Skelly Tutorial part 2, How to Cope with Deadline Panic
During ten years of running a custom bridal label, there were many moments of severe stress. Despite the most meticulous planning, there was still occasional panic. When you’re running a business, especially one that hinges on immovable deadlines, it doesn’t seem to matter how careful the planning is – there are curveballs thrown at you out of no where, and you have no choice but to figure out a way to juggle them.
I’d love to lie to you and tell you that I’m just so cool, I never had moments of being a deer in the headlights, but the truth is no where near that. I have definitely had situations that initially felt so dire, so overwhelming that I couldn’t move. I couldn’t think straight, I was paralyzed from stress. And sometimes it wasn’t even so dramatic. Sometimes it was just looking at the calendar, seeing what was looming, and having a feeling that it was just too much for one human to handle in a timely manner. I would freeze. That sounds like a planning problem, but when you have 25 brides, even one of them asking for additions can push things a bit out of scope, and I can assure you it was never only one bride asking for late changes, even with a contract that really discouraged it.
Obviously, you can’t give into panic and freeze up with people’s wedding gowns. You have to get them done. And done well.
So, how do you break out of deadline panic when you feel like you can’t move?
There are a few things. First, are you sleep deprived? This happens often. It goes counter to all stress messages from the brain, but I can assure you from my own experience and that of friends in similar situations. Even if you think you can’t afford the hours required for sleep, you will get more (and better) work done if you do. The extra hours of work you try to put in while over-tired, regardless of caffeine levels, won’t amount to as much as you can get done with a shorter work period while rested. I know you probably don’t believe me. I promise it’s true.
“But I can’t sleep, when I lay down, all I can think about is the deadline panic.”
Valid. I’ve done this, too. I have a hard line I draw with myself when my brain starts to spiral in the night. “This is sleep time now. Not work time. I can’t do anything about any of these things at this moment, I’m laying in bed, so there is no point in cycling through them. Shut up, brain, and we’ll deal with it when we wake up.” You don’t even have to mean this at the beginning, but say it anyway, and keep reminding yourself that it’s true.
Alright. You’ve slept, you’ve eaten something nutritious to help your brain and body, you’ve had some water (keep drinking water, it helps your brain). What now? Sit down and make a list. You can start with a broad strokes list, but then I want you break every thing down to the smallest possible task. Super small. Instead of writing “make wedding gown”, or even “draft pattern”, write out “go into production room, get out pattern paper”, and “assemble tools”. The most basic shit. If you have another panic breakdown, you will still be two steps closer to the goal than you were before.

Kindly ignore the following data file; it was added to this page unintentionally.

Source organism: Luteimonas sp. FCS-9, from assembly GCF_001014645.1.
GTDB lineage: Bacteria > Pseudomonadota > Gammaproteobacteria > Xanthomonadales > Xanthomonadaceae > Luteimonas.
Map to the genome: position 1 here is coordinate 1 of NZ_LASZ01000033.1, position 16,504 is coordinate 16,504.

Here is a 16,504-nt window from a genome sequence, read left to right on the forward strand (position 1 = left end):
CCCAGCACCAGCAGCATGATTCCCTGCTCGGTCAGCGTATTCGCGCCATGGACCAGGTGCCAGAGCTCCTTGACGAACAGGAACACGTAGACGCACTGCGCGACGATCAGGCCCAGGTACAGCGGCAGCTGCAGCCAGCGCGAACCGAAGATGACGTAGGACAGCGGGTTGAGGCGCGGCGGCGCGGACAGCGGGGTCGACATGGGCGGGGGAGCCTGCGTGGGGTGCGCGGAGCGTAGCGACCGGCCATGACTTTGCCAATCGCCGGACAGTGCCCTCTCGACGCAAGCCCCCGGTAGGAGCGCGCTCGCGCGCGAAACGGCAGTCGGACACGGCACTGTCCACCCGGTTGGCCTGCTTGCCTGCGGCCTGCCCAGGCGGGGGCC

When you break things down in this way, into the smallest possible tasks, there are going to be a bunch on the page that seem really easy. That don’t brush up too hard against that panic monster sitting in your chest that is making it hard to breathe. When you see list items like “pull out lining fabric”, “change machine needle”, “iron tulle”, you are there, doing. Easy stuff. Not scary stuff. But it slowly chips away at the Big Scary Project. You don’t have to do your list items in order, either. Just pick the easiest ones. And eventually, before you know it, you will tip over into the Important Tasks, the ones you’ve been procrastinating. By chipping away at the prep work, you will softly approach the Big Tasks and it won’t feel so impossible to do them. It’s like creeping up on your work, tricking your brain out of the paralysis.
If you have multiple deadlines, this method still works. You can do all your prep work for them at the same time, choosing all the easy things, but once you dig in, focus on one project at a time until you hit a wall. Once the wall is hit, switch to the next one. This is how I appear to be so productive, I work on multiple things at once. Obviously I had no choice with bridal stuff, but I do this with my art, too.
Skelly Top Part 2!
Materials for this part:
- Top/sweatshirt/garment to work on
- Embroidery hoop
- Scissors, snips
- Thread, needle
- lightweight fusible interfacing if you’re using a lightweight or stretch fabric (I recommend tricot/fusiknit)
- Either chalk/wax/or coloured pencil (I recommend a coloured-pencil)